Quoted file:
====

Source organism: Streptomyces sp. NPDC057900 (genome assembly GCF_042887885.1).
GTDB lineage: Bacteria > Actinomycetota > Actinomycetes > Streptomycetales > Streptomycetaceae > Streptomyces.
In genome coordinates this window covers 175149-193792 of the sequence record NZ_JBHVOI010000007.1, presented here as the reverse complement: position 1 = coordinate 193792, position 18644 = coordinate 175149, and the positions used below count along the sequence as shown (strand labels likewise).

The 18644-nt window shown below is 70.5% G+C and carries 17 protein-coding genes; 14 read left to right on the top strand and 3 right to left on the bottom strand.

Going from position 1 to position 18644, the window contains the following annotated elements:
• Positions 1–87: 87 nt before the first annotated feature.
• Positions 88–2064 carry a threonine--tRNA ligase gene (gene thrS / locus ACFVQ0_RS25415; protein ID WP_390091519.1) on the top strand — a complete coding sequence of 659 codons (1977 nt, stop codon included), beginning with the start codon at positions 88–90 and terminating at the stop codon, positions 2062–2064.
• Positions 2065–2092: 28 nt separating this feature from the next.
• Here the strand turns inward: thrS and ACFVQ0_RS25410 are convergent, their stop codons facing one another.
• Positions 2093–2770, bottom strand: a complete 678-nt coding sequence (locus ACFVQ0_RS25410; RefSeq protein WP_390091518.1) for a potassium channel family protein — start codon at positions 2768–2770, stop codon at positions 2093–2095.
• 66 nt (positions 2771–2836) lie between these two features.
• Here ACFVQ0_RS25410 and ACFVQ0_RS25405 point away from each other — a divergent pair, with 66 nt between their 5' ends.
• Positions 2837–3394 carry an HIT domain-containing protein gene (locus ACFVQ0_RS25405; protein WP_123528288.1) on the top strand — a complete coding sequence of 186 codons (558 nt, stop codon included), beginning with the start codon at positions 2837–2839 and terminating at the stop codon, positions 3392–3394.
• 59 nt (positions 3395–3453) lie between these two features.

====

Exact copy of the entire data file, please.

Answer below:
Source organism: Streptomyces sp. NPDC057900 (genome assembly GCF_042887885.1).
GTDB lineage: Bacteria > Actinomycetota > Actinomycetes > Streptomycetales > Streptomycetaceae > Streptomyces.
In genome coordinates this window covers 175149-193792 of the sequence record NZ_JBHVOI010000007.1, presented here as the reverse complement: position 1 = coordinate 193792, position 18644 = coordinate 175149, and the positions used below count along the sequence as shown (strand labels likewise).

The 18644-nt window shown below is 70.5% G+C and carries 17 protein-coding genes; 14 read left to right on the top strand and 3 right to left on the bottom strand.

Going from position 1 to position 18644, the window contains the following annotated elements:
• Positions 1–87: 87 nt before the first annotated feature.
• Positions 88–2064 carry a threonine--tRNA ligase gene (gene thrS / locus ACFVQ0_RS25415; protein ID WP_390091519.1) on the top strand — a complete coding sequence of 659 codons (1977 nt, stop codon included), beginning with the start codon at positions 88–90 and terminating at the stop codon, positions 2062–2064.
• Positions 2065–2092: 28 nt separating this feature from the next.
• Here the strand turns inward: thrS and ACFVQ0_RS25410 are convergent, their stop codons facing one another.
• Positions 2093–2770, bottom strand: a complete 678-nt coding sequence (locus ACFVQ0_RS25410; RefSeq protein WP_390091518.1) for a potassium channel family protein — start codon at positions 2768–2770, stop codon at positions 2093–2095.
• 66 nt (positions 2771–2836) lie between these two features.
• Here ACFVQ0_RS25410 and ACFVQ0_RS25405 point away from each other — a divergent pair, with 66 nt between their 5' ends.
• Positions 2837–3394 carry an HIT domain-containing protein gene (locus ACFVQ0_RS25405; protein WP_123528288.1) on the top strand — a complete coding sequence of 186 codons (558 nt, stop codon included), beginning with the start codon at positions 2837–2839 and terminating at the stop codon, positions 3392–3394.
• 59 nt (positions 3395–3453) lie between these two features.